While oxygen-isotope data from 4.4 Ga zircons hints strongly at subsurface and perhaps surface water on Earth at that time, continued accretion of large planetesimals would have created the hellish conditions associated with the name of the first Eon in Earth’s history. Liquid water is essential for life to have formed, on top of a supply of the essential biological elements C, H, O, N, P and S. The sheer amount of interstellar dust that accompanied the Hadean impact record would have ensured fertile chemical conditions, but would the surface and near-surface of the early Earth have remained continually wet? Judging by the lunar surface and that of other bodies in the solar system, after the cataclysmic events that formed the Moon, many Hadean impacts on Earth were in the range of 100 to 1000 km across, with a Late Heavy Bombardment (LHB)that not only increased the intensity of projectile delivery but witnessed the most energetic single events such as those that created the lunar maria and probably far larger structures on Earth. The thermal energy, accompanied, by incandescent silicate vapour ejected from craters, may have evaporated oceans and even subsurface water with calamitous consequences for early life or prebiotic chemistry. Until 2017 no researchers had been able to model the energetic of the Hadean convincingly.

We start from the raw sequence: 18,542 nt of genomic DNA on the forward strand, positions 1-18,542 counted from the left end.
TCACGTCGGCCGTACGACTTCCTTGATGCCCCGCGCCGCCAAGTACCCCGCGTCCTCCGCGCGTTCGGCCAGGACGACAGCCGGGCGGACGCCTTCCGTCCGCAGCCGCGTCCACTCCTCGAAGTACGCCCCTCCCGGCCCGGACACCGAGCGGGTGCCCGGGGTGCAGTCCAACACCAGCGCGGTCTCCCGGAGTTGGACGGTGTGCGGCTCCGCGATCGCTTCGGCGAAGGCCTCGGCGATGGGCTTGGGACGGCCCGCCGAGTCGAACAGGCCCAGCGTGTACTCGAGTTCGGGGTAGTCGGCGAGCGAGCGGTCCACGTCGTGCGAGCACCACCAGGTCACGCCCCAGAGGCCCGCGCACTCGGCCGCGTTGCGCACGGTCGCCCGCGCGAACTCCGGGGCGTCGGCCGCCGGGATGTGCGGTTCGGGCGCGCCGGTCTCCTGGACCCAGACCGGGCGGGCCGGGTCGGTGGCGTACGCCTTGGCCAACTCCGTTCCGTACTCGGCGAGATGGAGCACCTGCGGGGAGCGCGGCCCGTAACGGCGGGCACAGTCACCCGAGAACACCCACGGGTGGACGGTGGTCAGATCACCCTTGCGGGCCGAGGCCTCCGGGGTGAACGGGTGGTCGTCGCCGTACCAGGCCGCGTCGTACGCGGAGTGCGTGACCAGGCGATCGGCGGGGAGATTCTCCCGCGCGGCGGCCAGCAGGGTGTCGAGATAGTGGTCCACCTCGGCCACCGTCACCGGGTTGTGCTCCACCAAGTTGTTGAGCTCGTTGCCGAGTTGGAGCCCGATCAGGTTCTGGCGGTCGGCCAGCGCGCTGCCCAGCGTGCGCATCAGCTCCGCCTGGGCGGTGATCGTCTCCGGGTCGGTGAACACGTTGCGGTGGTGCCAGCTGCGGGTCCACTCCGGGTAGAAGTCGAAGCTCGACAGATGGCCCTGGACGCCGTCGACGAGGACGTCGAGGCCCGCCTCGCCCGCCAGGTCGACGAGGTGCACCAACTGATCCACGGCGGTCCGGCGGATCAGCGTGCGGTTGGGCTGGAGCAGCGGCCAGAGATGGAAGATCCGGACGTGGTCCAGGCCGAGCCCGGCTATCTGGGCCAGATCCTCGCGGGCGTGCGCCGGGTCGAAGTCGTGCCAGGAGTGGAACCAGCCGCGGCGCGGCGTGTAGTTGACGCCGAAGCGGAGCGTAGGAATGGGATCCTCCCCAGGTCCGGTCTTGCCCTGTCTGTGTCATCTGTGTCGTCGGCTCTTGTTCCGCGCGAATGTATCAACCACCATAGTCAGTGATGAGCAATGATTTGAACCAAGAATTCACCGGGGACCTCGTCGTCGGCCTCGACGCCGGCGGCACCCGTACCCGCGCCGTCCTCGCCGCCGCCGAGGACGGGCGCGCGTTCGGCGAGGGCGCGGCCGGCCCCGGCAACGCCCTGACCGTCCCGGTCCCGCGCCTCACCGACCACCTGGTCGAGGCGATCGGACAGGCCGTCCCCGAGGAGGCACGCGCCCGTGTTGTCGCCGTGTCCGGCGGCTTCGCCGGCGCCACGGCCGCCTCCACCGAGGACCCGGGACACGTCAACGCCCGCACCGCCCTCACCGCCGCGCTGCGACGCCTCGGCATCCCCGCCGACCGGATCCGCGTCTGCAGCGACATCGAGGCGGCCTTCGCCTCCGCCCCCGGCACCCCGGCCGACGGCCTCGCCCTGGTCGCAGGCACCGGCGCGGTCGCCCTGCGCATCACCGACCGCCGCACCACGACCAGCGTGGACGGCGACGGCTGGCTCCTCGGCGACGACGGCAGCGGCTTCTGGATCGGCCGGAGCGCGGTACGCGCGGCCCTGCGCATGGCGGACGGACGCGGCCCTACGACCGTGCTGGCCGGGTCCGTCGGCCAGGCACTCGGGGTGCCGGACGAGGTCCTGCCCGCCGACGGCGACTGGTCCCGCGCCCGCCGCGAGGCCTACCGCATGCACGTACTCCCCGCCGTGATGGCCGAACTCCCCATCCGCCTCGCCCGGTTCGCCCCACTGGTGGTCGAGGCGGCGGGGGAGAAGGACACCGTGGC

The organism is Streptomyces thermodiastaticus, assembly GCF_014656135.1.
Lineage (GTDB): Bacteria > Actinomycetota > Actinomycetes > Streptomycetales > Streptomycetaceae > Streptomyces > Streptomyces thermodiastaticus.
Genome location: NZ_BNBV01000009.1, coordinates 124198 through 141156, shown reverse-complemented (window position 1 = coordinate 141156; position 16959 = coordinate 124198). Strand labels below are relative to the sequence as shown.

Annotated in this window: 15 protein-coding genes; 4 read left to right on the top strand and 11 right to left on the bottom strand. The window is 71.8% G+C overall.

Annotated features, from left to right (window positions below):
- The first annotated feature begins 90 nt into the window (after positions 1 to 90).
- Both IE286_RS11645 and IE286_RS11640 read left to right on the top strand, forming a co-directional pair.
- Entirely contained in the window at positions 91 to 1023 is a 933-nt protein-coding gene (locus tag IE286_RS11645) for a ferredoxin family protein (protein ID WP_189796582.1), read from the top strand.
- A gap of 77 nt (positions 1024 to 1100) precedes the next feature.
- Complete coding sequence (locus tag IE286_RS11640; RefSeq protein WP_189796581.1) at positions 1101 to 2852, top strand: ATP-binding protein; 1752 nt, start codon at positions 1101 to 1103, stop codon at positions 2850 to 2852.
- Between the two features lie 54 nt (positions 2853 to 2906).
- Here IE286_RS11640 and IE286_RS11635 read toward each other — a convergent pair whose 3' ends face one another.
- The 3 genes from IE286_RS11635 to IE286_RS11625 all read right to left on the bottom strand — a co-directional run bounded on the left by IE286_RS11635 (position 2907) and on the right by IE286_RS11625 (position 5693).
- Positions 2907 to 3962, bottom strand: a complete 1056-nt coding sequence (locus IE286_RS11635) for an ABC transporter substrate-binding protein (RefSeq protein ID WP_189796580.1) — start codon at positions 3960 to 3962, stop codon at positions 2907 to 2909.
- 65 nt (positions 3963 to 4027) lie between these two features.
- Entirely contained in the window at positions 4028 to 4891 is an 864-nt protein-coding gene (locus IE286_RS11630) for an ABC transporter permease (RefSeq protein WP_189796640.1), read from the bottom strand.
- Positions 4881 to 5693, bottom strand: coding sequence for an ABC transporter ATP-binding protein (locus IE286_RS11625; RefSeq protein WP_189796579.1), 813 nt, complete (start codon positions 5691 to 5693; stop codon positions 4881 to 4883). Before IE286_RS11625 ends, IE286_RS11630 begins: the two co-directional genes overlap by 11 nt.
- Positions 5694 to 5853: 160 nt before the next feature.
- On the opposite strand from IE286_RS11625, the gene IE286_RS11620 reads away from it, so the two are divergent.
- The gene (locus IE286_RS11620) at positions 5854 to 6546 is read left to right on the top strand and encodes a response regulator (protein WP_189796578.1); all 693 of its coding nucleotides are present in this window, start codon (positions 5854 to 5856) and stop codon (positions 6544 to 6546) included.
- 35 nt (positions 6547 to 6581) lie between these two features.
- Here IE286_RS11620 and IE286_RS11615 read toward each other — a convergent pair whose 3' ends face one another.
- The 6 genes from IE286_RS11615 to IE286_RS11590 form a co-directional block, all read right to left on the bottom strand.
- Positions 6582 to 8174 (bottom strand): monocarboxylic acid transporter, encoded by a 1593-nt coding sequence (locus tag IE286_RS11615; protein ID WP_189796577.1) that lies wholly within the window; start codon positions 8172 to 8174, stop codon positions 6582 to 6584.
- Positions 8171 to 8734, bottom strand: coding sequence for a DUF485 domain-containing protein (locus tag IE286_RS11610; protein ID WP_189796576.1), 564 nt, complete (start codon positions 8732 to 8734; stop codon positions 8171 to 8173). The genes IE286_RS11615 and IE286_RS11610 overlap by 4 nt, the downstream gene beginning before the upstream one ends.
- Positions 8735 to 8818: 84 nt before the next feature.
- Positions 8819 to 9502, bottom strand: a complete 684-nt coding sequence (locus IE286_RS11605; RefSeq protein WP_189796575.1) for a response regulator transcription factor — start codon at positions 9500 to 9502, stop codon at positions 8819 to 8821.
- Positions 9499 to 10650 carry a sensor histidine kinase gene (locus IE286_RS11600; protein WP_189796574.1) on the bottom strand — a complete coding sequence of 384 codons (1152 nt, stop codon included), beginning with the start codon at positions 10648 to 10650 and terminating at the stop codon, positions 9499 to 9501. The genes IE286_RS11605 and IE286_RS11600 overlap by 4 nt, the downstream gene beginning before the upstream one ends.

After assessing the projectile flux up to and through the LHB, and the consequent impact heating Bob Grimm and Simone Marchi of the Southwest Research Institute in Boulder, Colorado modelled the likely thermal evolution of the outer Earth through the Hadean. This allowed them to calculate the likely thermal gradients in the near-surface, the volumes of rock each event would have affected and the times taken for cooling after impacts (Grimm, R.E. & Marchi, S. 2018. Direct thermal effects of the Hadean bombardment did not limit early subsurface habitability. Earth and Planetary Science Letters, v. 485, p. 1-9; doi:10.1016/j.epsl.2017.12.043). They found that subsurface ‘habitability’ would have grown continuously throughout the Hadean, even during the worst events of the LHB. Sterilizing Earth and thus destroying and interrupting any life processes could only have been achieved by ten times more projectiles arriving ten times more frequently over the 600 Ma history of the Hadean and LHB. Although surface water may have been evaporated by impact-flash heating and vaporized silicate ejecta, the subsurface would have been wet at least somewhere on the early Earth. Provided it either originated in or colonised surface sedimentary cover it would have been feasible for life to have survived the Hadean. However, nobody knows how long it would have taken for the necessary accumulation of prebiotic chemicals and to achieve the complex sequence of processes that lead to nucleic acids encapsulated in cells and thus self-replication and life itself.